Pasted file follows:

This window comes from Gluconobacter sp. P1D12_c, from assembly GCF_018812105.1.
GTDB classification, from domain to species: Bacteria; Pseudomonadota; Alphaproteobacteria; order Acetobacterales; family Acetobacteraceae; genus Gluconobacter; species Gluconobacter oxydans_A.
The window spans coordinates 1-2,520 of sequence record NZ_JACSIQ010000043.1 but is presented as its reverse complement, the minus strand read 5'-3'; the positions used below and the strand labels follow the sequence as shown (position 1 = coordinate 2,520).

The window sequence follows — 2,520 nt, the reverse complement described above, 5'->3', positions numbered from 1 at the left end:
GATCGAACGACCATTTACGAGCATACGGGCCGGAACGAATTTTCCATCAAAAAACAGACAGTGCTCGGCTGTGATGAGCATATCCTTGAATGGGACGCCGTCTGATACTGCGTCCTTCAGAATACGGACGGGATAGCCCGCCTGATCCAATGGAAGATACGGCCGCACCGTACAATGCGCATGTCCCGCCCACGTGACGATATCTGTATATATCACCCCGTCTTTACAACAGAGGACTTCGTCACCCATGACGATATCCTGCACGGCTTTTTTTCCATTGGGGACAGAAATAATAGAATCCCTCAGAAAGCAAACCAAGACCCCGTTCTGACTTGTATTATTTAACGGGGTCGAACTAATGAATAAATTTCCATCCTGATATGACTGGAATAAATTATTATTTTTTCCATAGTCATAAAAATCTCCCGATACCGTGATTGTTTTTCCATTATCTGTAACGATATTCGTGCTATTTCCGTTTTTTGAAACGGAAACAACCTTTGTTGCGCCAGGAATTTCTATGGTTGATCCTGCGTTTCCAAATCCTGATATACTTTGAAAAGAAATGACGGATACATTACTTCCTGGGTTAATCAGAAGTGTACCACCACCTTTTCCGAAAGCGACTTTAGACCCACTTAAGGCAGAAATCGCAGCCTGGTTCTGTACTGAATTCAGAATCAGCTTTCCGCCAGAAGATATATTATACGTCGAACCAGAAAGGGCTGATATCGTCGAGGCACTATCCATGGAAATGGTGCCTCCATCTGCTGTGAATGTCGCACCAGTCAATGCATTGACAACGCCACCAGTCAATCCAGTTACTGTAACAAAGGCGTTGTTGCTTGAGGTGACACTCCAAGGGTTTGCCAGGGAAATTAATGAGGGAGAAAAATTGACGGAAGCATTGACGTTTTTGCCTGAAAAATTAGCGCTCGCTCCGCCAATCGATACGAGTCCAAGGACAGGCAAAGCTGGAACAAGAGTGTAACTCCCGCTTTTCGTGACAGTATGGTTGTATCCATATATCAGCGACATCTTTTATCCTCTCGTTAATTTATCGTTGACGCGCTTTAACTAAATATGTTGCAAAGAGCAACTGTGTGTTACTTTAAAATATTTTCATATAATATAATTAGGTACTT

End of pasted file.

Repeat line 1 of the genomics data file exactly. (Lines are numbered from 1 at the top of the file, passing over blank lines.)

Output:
This window comes from Gluconobacter sp. P1D12_c, from assembly GCF_018812105.1.